Jason Zengerle '96 This is a related question from William Dorsey. He asks if there was a preconditioning of the Republican Party's perspective on populism and power before Trump came to the scene, referencing the changes they made in the sixties to welcome former Dixiecrats after the passage of the Voting Rights Act. The party steadily moved to the right after that. Is this a continuation of that or is this a rupture?
William Saletan '87 It's not a straight line. It is a continuation in the way I was just trying to describe. This is just my version of it, that it's the Wallace vote. It's the southern strategy; let's get this cultural wing, the right wing of the Democratic Party into the Republican Party. And that worked. I think what's happened since then, to the extent that it's a continuation, I guess I would describe it as the Mitt Romney types and the Republican Party, the George H.W. Bush types, the donors and the Republican Party, the elite, they thought they could ride the tiger of this audience. And they had their very subtle racial messages, sometimes not so subtle.
But the whole point of it was those people were not supposed to actually run the party. The right wing base, the cultural was not supposed to run the party, it was supposed to provide votes, provide small donations or whatever. And it seems that what has happened since the Tea Party basically, in roughly the last decade, is that the base just took over and that this is our party now. And so yeah, there are now a lot of the elite types looking at this and saying, "Yeah, we can't take it back. We don't have the power to take it back from them." And I think that's correct. I guess it is true that it's a continuation, it's just that the exact nature of the issues has changed.
Jason Zengerle '96 William Bellinger asks a question about Newt Gingrich. He thinks that Gingrich was the beginning of the deterioration of cordiality between the political parties. And he's wondering how that connects to the corruption of Lindsey Graham. And Lindsey Graham, and I think even to this day, still has pretty good relations with Democrats, in the Senate at least. He certainly did before Trump and even somewhat into Trump. He was never one to demonize him that much. I guess that changed during the Kavanaugh hearings, it seemed. Yeah, how does Graham factor into that really nasty partisan edge that Gingrich brought to the hill and brought to Congress and Washington back in the early '90s?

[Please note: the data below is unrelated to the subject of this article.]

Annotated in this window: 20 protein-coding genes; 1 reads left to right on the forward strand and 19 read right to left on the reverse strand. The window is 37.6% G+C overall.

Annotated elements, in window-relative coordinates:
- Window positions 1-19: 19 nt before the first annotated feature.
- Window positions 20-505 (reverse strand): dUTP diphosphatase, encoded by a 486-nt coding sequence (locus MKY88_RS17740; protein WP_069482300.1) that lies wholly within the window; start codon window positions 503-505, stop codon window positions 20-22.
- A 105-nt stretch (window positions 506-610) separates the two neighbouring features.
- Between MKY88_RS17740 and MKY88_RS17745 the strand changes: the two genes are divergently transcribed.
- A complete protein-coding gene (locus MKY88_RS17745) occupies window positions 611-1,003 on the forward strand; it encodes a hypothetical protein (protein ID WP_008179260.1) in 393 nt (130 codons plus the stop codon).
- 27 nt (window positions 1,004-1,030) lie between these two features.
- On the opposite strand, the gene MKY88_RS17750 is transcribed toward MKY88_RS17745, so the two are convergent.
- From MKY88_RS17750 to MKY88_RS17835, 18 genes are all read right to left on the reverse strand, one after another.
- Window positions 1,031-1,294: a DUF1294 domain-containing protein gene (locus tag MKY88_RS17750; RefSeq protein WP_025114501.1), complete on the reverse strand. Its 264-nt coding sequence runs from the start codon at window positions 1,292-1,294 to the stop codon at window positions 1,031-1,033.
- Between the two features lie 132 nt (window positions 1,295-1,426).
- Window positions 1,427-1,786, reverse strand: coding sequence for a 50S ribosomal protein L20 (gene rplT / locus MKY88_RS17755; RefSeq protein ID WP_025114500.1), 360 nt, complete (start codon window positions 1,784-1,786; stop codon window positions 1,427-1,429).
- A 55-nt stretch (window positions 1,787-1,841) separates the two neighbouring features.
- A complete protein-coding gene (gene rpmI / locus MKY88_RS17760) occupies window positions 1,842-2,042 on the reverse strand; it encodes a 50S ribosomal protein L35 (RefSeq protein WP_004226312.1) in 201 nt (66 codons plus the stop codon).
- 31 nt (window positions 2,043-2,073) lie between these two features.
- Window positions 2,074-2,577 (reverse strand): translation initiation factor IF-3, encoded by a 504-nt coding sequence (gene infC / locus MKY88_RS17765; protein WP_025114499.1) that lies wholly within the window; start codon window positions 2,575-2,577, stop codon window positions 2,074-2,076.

William Saletan '87 Well, I'd have to go back and look at the Gingrich era. My recollection of Gingrich was that he was very much about total war, that he was about defeating... He polarized. The Democrats were evil. It was an ideological portrait of the Democratic Party. They are liberals, they are the left, we are the right. We have completely different values from them. We need to defeat them, we need to crush them. It wasn't really so much anymore about compromising on legislation, it wasn't a practical agenda.
And so that certainly has continued, that this is a mannequin us or them view, which we see then in the Tea Party and in the Trump movement. And that has been extremely harmful. That is one of the most corrosive things that has happened because the more paranoid you become about the other side, whether it's true that you actually believe it or whether you're just selling it to the Republican audience that believes it, the more capable you are of rationalizing absolute evil on your own side. Whatever Donald Trump does is okay because we have to defeat the evil left. I think of that as a little bit of a legacy of Gingrich.